Note that when a labiovelar adjoins an /o/ affected by Cowgill's law, the new /u/ will cause the labiovelar to lose its labial component (as in núks and ónuks/ónukh-, where the usual Greek change *k? > p has not occurred).
Cowgill's law in Germanic has no relation to Cowgill's law in Greek other than having been named after the same person. It says that a PIE laryngeal /h?/, and possibly /h?/, turns into /k/ in Proto-Germanic when directly preceded by a sonorant and followed by /w/. This law is still controversial, although increasingly accepted. Donald Ringe (2006) accepts it;Andrew Sihler (1995) is noncommittal.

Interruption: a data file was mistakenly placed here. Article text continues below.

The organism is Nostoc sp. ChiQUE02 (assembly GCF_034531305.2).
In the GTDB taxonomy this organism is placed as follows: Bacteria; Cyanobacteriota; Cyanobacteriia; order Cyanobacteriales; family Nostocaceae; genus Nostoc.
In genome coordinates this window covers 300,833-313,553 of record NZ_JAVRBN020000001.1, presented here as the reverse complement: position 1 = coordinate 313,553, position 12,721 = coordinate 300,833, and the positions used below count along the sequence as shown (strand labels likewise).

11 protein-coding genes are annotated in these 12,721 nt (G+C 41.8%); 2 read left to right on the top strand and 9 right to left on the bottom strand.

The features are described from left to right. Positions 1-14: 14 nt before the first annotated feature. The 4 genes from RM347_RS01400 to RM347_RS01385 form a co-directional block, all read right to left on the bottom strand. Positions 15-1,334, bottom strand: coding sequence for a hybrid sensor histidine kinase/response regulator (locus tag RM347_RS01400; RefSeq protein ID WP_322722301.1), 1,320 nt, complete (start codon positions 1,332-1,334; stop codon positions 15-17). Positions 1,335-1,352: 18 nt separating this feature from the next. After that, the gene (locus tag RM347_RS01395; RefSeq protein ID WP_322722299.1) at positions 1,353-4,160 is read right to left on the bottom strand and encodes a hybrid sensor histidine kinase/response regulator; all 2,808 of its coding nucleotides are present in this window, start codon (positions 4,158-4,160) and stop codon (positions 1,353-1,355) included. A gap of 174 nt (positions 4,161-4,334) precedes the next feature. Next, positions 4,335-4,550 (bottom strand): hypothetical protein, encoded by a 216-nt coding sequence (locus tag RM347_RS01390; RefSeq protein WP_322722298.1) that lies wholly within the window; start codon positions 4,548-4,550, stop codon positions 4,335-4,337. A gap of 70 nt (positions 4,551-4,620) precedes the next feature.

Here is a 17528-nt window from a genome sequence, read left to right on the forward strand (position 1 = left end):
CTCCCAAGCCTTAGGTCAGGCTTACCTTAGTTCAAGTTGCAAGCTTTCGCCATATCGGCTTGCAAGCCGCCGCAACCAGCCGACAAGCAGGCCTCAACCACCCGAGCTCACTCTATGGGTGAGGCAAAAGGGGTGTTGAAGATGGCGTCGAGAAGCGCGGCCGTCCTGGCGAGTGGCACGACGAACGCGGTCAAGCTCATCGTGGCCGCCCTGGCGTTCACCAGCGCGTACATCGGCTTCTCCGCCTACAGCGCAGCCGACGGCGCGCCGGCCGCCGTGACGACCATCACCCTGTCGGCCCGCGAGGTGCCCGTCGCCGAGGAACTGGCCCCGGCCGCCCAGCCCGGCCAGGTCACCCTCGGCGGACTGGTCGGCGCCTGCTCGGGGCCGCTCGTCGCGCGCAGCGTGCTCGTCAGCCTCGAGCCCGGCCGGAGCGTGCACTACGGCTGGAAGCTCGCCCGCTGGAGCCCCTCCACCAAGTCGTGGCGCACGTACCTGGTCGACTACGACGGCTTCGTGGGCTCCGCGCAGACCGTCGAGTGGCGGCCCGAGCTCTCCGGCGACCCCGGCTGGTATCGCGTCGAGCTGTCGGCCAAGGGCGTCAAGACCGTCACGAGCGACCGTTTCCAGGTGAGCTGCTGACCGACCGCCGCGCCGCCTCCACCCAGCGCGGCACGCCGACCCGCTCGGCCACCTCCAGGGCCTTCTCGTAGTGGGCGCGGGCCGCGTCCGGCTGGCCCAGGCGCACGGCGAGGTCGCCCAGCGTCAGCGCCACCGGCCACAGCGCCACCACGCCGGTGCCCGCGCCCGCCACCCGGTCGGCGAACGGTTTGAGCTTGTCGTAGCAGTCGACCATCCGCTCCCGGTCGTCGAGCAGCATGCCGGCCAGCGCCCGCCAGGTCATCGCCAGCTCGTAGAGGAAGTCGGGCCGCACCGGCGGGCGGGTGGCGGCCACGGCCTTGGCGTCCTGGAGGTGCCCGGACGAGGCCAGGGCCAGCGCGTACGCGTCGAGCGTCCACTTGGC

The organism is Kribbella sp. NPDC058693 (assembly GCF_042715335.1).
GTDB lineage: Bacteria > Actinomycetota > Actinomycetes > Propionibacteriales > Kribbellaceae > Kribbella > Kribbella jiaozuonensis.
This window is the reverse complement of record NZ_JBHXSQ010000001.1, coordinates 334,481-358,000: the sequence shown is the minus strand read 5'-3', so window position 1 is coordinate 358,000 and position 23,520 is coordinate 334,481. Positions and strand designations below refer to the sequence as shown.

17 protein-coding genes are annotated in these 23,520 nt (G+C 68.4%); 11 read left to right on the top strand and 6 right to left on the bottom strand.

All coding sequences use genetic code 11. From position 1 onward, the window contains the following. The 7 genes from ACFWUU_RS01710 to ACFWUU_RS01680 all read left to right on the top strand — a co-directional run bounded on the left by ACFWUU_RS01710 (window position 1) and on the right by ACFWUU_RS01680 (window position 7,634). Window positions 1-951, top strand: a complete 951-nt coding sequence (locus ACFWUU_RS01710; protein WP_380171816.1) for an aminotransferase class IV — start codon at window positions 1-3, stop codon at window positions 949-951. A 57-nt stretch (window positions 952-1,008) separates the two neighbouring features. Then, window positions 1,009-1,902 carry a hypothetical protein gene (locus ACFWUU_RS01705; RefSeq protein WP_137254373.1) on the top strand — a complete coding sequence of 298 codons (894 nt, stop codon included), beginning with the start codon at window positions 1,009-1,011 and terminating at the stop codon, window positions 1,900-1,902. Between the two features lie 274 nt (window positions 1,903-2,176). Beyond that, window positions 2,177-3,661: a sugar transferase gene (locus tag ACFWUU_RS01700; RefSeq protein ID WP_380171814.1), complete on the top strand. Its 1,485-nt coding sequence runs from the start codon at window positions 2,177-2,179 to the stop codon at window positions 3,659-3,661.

Examples are fairly few:
If it becomes generally accepted, the relative chronology of this law could have consequences for a possible reconstructed phonetic value of h?. Since Germanic /k/ results from earlier PIE /g/, and since the change occurred before Grimm's law applied (according to Ringe), the resulting change would be actually h?w > g?. This would have been more likely if h? was a voiced velar obstruent to begin with. If h? was a voiced labiovelar fricative as is occasionally suggested, the change would therefore have been: w > .